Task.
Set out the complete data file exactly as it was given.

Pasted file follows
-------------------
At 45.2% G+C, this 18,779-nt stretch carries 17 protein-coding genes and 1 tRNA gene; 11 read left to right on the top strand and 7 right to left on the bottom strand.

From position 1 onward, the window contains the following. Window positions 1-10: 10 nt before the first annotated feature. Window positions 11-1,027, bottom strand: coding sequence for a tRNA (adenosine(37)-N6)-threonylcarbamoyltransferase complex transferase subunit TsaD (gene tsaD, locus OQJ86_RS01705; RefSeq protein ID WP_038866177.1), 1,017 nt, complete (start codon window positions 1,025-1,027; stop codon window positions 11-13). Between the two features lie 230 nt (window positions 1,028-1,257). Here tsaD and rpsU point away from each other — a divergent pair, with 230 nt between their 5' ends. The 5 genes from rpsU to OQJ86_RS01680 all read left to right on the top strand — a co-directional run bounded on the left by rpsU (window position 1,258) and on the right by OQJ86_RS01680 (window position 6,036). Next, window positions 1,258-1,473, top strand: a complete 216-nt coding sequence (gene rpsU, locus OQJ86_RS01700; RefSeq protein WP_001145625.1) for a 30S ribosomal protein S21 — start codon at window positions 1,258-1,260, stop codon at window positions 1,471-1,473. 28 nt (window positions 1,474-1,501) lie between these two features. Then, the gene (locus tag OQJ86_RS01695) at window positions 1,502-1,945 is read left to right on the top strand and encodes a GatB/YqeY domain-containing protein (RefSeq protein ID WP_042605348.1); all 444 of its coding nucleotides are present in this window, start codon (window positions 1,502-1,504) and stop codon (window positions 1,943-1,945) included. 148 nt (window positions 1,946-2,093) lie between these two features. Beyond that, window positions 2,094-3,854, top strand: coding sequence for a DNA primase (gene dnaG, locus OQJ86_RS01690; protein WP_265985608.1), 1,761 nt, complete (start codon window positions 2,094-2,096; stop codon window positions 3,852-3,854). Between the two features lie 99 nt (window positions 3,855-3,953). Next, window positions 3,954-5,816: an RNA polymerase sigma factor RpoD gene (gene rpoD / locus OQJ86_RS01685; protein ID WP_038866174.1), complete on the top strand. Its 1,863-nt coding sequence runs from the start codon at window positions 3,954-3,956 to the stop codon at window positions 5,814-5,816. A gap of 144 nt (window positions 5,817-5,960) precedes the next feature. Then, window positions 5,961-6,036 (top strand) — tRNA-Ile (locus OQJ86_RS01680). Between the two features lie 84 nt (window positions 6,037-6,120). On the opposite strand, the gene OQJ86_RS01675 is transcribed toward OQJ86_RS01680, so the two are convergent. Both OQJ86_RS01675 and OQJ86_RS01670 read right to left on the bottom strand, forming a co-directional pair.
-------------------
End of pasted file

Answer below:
At 45.2% G+C, this 18,779-nt stretch carries 17 protein-coding genes and 1 tRNA gene; 11 read left to right on the top strand and 7 right to left on the bottom strand.

From position 1 onward, the window contains the following. Window positions 1-10: 10 nt before the first annotated feature. Window positions 11-1,027, bottom strand: coding sequence for a tRNA (adenosine(37)-N6)-threonylcarbamoyltransferase complex transferase subunit TsaD (gene tsaD, locus OQJ86_RS01705; RefSeq protein ID WP_038866177.1), 1,017 nt, complete (start codon window positions 1,025-1,027; stop codon window positions 11-13). Between the two features lie 230 nt (window positions 1,028-1,257). Here tsaD and rpsU point away from each other — a divergent pair, with 230 nt between their 5' ends. The 5 genes from rpsU to OQJ86_RS01680 all read left to right on the top strand — a co-directional run bounded on the left by rpsU (window position 1,258) and on the right by OQJ86_RS01680 (window position 6,036). Next, window positions 1,258-1,473, top strand: a complete 216-nt coding sequence (gene rpsU, locus OQJ86_RS01700; RefSeq protein WP_001145625.1) for a 30S ribosomal protein S21 — start codon at window positions 1,258-1,260, stop codon at window positions 1,471-1,473. 28 nt (window positions 1,474-1,501) lie between these two features. Then, the gene (locus tag OQJ86_RS01695) at window positions 1,502-1,945 is read left to right on the top strand and encodes a GatB/YqeY domain-containing protein (RefSeq protein ID WP_042605348.1); all 444 of its coding nucleotides are present in this window, start codon (window positions 1,502-1,504) and stop codon (window positions 1,943-1,945) included. 148 nt (window positions 1,946-2,093) lie between these two features. Beyond that, window positions 2,094-3,854, top strand: coding sequence for a DNA primase (gene dnaG, locus OQJ86_RS01690; protein WP_265985608.1), 1,761 nt, complete (start codon window positions 2,094-2,096; stop codon window positions 3,852-3,854). Between the two features lie 99 nt (window positions 3,855-3,953). Next, window positions 3,954-5,816: an RNA polymerase sigma factor RpoD gene (gene rpoD / locus OQJ86_RS01685; protein ID WP_038866174.1), complete on the top strand. Its 1,863-nt coding sequence runs from the start codon at window positions 3,954-3,956 to the stop codon at window positions 5,814-5,816. A gap of 144 nt (window positions 5,817-5,960) precedes the next feature. Then, window positions 5,961-6,036 (top strand) — tRNA-Ile (locus OQJ86_RS01680). Between the two features lie 84 nt (window positions 6,037-6,120). On the opposite strand, the gene OQJ86_RS01675 is transcribed toward OQJ86_RS01680, so the two are convergent. Both OQJ86_RS01675 and OQJ86_RS01670 read right to left on the bottom strand, forming a co-directional pair.